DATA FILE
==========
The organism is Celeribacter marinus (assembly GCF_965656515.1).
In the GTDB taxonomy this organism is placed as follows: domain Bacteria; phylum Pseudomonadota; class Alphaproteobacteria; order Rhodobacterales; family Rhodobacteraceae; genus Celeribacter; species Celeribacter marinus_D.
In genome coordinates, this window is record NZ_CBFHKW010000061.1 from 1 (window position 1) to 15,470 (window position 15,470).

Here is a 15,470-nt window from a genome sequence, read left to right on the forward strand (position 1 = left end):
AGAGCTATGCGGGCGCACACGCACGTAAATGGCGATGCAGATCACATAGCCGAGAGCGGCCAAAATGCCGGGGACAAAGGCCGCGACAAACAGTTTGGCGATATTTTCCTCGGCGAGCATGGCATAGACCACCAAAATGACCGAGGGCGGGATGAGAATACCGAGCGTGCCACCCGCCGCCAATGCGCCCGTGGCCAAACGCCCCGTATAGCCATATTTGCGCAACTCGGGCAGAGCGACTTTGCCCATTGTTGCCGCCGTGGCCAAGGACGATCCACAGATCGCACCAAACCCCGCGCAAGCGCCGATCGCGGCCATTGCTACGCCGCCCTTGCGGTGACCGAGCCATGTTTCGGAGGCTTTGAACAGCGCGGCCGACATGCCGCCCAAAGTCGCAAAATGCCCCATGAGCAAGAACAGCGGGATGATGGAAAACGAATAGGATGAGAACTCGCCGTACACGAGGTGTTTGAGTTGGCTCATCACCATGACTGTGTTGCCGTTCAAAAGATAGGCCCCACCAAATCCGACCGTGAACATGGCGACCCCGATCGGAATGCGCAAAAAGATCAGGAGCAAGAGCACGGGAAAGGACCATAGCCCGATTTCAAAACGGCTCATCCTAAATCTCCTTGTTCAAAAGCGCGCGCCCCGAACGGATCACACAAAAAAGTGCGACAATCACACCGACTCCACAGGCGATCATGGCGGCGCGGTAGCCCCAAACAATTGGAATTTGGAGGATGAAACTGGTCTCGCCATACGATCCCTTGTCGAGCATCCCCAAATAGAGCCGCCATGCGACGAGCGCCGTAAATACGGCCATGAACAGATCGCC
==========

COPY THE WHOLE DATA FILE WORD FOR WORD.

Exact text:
The organism is Celeribacter marinus (assembly GCF_965656515.1).
In the GTDB taxonomy this organism is placed as follows: domain Bacteria; phylum Pseudomonadota; class Alphaproteobacteria; order Rhodobacterales; family Rhodobacteraceae; genus Celeribacter; species Celeribacter marinus_D.
In genome coordinates, this window is record NZ_CBFHKW010000061.1 from 1 (window position 1) to 15,470 (window position 15,470).

Here is a 15,470-nt window from a genome sequence, read left to right on the forward strand (position 1 = left end):
AGAGCTATGCGGGCGCACACGCACGTAAATGGCGATGCAGATCACATAGCCGAGAGCGGCCAAAATGCCGGGGACAAAGGCCGCGACAAACAGTTTGGCGATATTTTCCTCGGCGAGCATGGCATAGACCACCAAAATGACCGAGGGCGGGATGAGAATACCGAGCGTGCCACCCGCCGCCAATGCGCCCGTGGCCAAACGCCCCGTATAGCCATATTTGCGCAACTCGGGCAGAGCGACTTTGCCCATTGTTGCCGCCGTGGCCAAGGACGATCCACAGATCGCACCAAACCCCGCGCAAGCGCCGATCGCGGCCATTGCTACGCCGCCCTTGCGGTGACCGAGCCATGTTTCGGAGGCTTTGAACAGCGCGGCCGACATGCCGCCCAAAGTCGCAAAATGCCCCATGAGCAAGAACAGCGGGATGATGGAAAACGAATAGGATGAGAACTCGCCGTACACGAGGTGTTTGAGTTGGCTCATCACCATGACTGTGTTGCCGTTCAAAAGATAGGCCCCACCAAATCCGACCGTGAACATGGCGACCCCGATCGGAATGCGCAAAAAGATCAGGAGCAAGAGCACGGGAAAGGACCATAGCCCGATTTCAAAACGGCTCATCCTAAATCTCCTTGTTCAAAAGCGCGCGCCCCGAACGGATCACACAAAAAAGTGCGACAATCACACCGACTCCACAGGCGATCATGGCGGCGCGGTAGCCCCAAACAATTGGAATTTGGAGGATGAAACTGGTCTCGCCATACGATCCCTTGTCGAGCATCCCCAAATAGAGCCGCCATGCGACGAGCGCCGTAAATACGGCCATGAACAGATCGCC